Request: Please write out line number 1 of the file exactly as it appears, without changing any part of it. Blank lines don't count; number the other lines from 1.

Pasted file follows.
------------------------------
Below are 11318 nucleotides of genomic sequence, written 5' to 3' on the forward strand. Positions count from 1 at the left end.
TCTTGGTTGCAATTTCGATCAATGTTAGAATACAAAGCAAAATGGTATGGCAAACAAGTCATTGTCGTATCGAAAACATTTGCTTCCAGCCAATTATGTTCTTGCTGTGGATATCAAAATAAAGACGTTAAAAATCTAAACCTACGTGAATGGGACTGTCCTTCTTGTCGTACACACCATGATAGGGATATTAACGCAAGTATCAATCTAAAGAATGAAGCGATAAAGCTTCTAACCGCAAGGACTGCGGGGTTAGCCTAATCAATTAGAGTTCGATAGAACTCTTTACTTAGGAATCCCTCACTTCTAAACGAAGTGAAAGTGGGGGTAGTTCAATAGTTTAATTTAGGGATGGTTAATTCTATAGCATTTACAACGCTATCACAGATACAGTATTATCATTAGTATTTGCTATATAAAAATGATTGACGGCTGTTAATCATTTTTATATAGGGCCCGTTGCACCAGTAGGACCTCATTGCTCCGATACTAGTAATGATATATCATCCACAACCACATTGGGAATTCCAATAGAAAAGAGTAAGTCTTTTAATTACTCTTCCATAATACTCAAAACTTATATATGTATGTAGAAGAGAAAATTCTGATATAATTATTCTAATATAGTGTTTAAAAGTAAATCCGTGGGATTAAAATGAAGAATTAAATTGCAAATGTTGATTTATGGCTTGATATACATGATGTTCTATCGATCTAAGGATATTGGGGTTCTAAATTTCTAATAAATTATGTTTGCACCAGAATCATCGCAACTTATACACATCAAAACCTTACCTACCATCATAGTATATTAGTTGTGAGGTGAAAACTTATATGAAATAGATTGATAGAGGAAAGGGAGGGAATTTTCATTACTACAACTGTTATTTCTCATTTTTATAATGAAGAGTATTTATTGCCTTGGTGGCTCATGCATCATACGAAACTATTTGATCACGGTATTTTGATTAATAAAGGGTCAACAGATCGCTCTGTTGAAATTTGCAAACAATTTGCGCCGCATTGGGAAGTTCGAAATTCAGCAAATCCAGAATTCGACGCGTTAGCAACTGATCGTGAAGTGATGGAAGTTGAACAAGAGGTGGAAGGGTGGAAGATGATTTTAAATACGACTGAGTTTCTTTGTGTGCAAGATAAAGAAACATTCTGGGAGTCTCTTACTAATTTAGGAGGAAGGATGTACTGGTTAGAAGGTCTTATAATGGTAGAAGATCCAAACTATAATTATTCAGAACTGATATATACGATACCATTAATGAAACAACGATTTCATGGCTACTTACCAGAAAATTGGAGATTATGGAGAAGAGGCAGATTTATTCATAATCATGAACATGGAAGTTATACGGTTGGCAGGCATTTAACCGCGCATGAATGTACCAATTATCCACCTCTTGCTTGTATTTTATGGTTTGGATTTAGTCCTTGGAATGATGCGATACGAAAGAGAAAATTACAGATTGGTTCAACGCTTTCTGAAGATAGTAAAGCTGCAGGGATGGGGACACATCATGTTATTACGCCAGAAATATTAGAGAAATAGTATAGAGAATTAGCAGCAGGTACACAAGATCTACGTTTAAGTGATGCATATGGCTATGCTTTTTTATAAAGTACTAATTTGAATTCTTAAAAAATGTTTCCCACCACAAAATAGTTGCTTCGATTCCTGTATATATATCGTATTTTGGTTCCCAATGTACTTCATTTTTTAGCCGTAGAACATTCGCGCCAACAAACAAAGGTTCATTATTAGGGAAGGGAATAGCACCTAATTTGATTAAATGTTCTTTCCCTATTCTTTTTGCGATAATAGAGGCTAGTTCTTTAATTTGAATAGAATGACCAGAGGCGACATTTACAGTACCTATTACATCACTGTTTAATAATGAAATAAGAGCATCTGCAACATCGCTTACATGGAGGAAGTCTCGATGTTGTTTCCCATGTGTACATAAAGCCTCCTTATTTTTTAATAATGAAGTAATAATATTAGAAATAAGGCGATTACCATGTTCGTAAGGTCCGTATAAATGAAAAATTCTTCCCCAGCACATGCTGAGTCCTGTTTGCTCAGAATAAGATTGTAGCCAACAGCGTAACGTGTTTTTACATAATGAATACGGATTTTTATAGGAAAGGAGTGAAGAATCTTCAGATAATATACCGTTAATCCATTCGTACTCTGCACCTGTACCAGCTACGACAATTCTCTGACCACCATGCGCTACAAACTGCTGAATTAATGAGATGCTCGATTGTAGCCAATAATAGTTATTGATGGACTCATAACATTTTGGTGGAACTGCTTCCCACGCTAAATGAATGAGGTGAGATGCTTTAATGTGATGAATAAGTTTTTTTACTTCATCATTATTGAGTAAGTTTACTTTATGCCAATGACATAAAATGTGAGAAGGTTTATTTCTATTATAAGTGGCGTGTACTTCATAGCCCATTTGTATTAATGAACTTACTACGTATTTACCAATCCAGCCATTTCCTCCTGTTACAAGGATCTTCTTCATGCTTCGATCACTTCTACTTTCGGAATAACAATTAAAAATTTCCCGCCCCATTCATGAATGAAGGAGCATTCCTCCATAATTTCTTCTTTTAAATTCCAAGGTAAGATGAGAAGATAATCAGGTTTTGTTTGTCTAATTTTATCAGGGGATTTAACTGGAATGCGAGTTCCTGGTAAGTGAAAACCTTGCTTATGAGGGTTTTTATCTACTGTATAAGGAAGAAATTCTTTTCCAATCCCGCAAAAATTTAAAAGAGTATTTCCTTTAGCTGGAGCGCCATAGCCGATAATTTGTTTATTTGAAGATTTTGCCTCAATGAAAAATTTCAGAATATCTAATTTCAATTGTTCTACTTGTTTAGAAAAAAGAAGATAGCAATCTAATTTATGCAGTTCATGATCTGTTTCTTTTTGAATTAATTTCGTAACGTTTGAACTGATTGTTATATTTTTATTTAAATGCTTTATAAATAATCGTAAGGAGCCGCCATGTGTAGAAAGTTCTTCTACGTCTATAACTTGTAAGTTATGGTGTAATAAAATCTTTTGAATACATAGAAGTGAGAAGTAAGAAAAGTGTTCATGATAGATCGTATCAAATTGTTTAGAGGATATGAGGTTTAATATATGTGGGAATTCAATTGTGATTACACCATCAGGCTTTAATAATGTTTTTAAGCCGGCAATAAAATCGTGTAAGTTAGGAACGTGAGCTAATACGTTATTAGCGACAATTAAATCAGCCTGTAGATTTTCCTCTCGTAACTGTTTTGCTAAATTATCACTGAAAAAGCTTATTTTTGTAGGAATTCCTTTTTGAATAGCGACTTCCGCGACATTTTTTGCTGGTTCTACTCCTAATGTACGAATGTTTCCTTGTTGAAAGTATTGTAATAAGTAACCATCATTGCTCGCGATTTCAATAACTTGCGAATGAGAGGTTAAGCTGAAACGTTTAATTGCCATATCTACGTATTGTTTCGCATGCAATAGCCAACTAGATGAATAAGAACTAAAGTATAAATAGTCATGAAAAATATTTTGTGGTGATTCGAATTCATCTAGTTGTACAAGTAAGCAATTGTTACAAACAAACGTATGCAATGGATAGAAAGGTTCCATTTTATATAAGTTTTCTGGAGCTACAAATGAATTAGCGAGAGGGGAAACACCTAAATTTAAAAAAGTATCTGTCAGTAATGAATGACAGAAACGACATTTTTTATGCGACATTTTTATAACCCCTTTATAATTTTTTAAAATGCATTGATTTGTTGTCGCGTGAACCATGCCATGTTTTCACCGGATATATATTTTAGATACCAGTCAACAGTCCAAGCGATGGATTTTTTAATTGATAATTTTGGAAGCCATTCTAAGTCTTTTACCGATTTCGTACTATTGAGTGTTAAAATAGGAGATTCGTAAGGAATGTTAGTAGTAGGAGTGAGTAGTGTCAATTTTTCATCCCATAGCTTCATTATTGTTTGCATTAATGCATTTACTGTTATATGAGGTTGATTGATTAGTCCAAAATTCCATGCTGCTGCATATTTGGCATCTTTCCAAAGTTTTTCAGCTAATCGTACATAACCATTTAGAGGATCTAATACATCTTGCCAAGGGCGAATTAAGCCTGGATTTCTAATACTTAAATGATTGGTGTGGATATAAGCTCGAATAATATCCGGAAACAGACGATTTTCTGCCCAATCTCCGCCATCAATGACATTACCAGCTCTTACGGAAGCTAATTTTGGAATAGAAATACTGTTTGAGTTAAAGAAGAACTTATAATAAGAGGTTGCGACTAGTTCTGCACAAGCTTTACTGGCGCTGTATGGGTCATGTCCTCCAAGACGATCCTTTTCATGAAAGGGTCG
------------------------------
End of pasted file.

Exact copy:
Below are 11318 nucleotides of genomic sequence, written 5' to 3' on the forward strand. Positions count from 1 at the left end.